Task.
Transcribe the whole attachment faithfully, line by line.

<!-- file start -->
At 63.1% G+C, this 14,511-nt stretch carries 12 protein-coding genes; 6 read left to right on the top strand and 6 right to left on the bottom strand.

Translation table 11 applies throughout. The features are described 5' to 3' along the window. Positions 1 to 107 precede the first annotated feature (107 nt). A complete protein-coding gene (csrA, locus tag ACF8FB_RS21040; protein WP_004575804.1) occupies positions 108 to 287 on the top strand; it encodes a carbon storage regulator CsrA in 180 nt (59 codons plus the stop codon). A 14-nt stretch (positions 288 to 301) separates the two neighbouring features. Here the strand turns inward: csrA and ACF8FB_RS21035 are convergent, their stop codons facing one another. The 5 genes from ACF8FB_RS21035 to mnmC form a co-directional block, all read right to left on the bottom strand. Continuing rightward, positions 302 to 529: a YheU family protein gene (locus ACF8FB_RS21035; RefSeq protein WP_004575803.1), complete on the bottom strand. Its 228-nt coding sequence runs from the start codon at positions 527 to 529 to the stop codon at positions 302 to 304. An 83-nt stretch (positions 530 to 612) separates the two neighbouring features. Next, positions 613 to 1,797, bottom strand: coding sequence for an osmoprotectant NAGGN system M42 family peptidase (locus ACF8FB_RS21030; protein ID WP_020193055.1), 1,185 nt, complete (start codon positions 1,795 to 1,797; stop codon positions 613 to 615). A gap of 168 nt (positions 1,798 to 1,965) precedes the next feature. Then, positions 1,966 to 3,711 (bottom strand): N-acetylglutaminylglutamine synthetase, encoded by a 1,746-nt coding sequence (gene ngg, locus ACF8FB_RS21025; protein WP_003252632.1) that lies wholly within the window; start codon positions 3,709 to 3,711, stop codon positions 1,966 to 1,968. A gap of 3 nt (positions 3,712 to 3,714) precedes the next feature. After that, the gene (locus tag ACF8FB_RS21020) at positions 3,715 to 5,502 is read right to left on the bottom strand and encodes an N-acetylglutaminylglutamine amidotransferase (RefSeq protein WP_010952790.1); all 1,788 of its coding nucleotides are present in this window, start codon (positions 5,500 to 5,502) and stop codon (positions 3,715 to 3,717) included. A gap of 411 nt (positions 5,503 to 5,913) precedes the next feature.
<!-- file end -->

At 63.1% G+C, this 14,511-nt stretch carries 12 protein-coding genes; 6 read left to right on the top strand and 6 right to left on the bottom strand.

Translation table 11 applies throughout. The features are described 5' to 3' along the window. Positions 1 to 107 precede the first annotated feature (107 nt). A complete protein-coding gene (csrA, locus tag ACF8FB_RS21040; protein WP_004575804.1) occupies positions 108 to 287 on the top strand; it encodes a carbon storage regulator CsrA in 180 nt (59 codons plus the stop codon). A 14-nt stretch (positions 288 to 301) separates the two neighbouring features. Here the strand turns inward: csrA and ACF8FB_RS21035 are convergent, their stop codons facing one another. The 5 genes from ACF8FB_RS21035 to mnmC form a co-directional block, all read right to left on the bottom strand. Continuing rightward, positions 302 to 529: a YheU family protein gene (locus ACF8FB_RS21035; RefSeq protein WP_004575803.1), complete on the bottom strand. Its 228-nt coding sequence runs from the start codon at positions 527 to 529 to the stop codon at positions 302 to 304. An 83-nt stretch (positions 530 to 612) separates the two neighbouring features. Next, positions 613 to 1,797, bottom strand: coding sequence for an osmoprotectant NAGGN system M42 family peptidase (locus ACF8FB_RS21030; protein ID WP_020193055.1), 1,185 nt, complete (start codon positions 1,795 to 1,797; stop codon positions 613 to 615). A gap of 168 nt (positions 1,798 to 1,965) precedes the next feature. Then, positions 1,966 to 3,711 (bottom strand): N-acetylglutaminylglutamine synthetase, encoded by a 1,746-nt coding sequence (gene ngg, locus ACF8FB_RS21025; protein WP_003252632.1) that lies wholly within the window; start codon positions 3,709 to 3,711, stop codon positions 1,966 to 1,968. A gap of 3 nt (positions 3,712 to 3,714) precedes the next feature. After that, the gene (locus tag ACF8FB_RS21020) at positions 3,715 to 5,502 is read right to left on the bottom strand and encodes an N-acetylglutaminylglutamine amidotransferase (RefSeq protein WP_010952790.1); all 1,788 of its coding nucleotides are present in this window, start codon (positions 5,500 to 5,502) and stop codon (positions 3,715 to 3,717) included. A gap of 411 nt (positions 5,503 to 5,913) precedes the next feature.